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On Misunderstanding Government: an Analysis of the Art of Policy Advice


  • K. Basu


In the traditional economics literature government is treated as an agent exogenous to the economy. When economists confront situations where individuals cannot sign binding contracts, they invoke government as the "third party" that can enforce the contracts; after studying the macroeconomic problems of a country, economists frequently go on to tell what government should do to improve the outcome. It is argued in this paper that this is an erroneous view of government and is the reason why the advice of economists and other social scientists have had so little impact on government behavior. The difficulties of advising an endogenous government are highlighted by developing a new game, the Cheater's Roulette. It demonstrates that even when the adviser and the politician have very similar objectives, there may be no straightforward way to transmit the knowledge of the adviser to the politician. Having analysed the subject of advising government, the paper goes on to discuss, more speculatively, some general issues concerning the modeling of an endogenous government. Copyright 1997 Blackwell Publishers Ltd..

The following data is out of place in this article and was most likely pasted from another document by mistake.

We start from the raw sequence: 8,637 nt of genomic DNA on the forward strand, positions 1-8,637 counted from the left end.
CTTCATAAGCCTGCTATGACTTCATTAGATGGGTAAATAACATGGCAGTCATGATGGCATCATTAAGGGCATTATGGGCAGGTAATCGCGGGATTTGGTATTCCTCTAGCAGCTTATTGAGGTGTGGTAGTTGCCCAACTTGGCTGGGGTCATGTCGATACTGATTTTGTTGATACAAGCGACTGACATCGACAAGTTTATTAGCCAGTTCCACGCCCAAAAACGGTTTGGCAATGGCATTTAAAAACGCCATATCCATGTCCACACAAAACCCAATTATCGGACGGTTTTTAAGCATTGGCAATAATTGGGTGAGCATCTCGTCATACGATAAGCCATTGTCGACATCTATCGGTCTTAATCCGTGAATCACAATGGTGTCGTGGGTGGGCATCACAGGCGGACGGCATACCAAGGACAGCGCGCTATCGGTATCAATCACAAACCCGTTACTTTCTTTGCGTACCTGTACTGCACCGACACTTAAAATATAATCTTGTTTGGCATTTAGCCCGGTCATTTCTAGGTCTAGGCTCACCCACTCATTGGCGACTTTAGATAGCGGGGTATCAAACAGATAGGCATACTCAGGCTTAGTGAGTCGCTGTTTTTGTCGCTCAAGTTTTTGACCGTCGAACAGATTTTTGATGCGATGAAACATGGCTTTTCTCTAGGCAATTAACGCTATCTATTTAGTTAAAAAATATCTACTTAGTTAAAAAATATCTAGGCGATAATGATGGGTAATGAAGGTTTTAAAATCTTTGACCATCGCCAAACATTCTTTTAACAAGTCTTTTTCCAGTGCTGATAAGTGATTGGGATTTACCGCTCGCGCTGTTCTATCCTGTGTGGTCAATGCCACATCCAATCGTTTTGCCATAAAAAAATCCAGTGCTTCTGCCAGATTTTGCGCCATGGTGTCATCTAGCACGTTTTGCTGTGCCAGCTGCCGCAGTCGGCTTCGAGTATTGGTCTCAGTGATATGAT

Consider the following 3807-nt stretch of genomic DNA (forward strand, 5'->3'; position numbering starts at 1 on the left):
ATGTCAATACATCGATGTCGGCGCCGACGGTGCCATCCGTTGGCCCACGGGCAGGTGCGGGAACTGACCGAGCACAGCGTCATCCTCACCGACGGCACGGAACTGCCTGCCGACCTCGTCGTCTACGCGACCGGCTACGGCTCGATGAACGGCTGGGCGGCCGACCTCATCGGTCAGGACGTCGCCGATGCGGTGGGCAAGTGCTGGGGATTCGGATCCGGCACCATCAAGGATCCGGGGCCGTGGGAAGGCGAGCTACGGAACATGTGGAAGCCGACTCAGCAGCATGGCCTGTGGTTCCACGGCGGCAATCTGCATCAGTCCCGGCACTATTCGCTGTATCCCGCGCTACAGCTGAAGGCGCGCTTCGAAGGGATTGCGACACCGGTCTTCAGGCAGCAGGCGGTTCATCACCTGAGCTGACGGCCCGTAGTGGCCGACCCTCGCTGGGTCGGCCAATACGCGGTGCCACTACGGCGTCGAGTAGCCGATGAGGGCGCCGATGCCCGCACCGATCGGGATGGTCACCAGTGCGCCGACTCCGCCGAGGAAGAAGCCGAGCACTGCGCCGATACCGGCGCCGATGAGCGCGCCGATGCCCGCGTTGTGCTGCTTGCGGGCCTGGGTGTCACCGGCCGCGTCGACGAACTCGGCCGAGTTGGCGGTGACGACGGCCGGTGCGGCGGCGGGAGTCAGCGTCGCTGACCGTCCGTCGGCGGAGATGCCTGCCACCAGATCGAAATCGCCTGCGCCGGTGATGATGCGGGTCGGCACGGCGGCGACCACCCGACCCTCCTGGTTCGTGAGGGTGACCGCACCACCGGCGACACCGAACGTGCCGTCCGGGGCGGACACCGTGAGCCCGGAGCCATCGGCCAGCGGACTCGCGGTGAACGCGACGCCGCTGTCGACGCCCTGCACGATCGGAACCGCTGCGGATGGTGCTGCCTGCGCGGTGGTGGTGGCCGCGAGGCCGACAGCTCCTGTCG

Suggested Citation

  • K. Basu, 1997. "On Misunderstanding Government: an Analysis of the Art of Policy Advice," Economics and Politics, Wiley Blackwell, vol. 9(3), pages 231-250, November.
  • Handle: RePEc:bla:ecopol:v:9:y:1997:i:3:p:231-250

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    Cited by:

    1. Karla Hoff & Joseph E. Stiglitz, 2008. "Exiting a Lawless State," Economic Journal, Royal Economic Society, vol. 118(531), pages 1474-1497, August.
    2. Francesc Trillas Jané, 2016. "Behavioral Regulatory Agencies," Working Papers wpdea1606, Department of Applied Economics at Universitat Autonoma of Barcelona.

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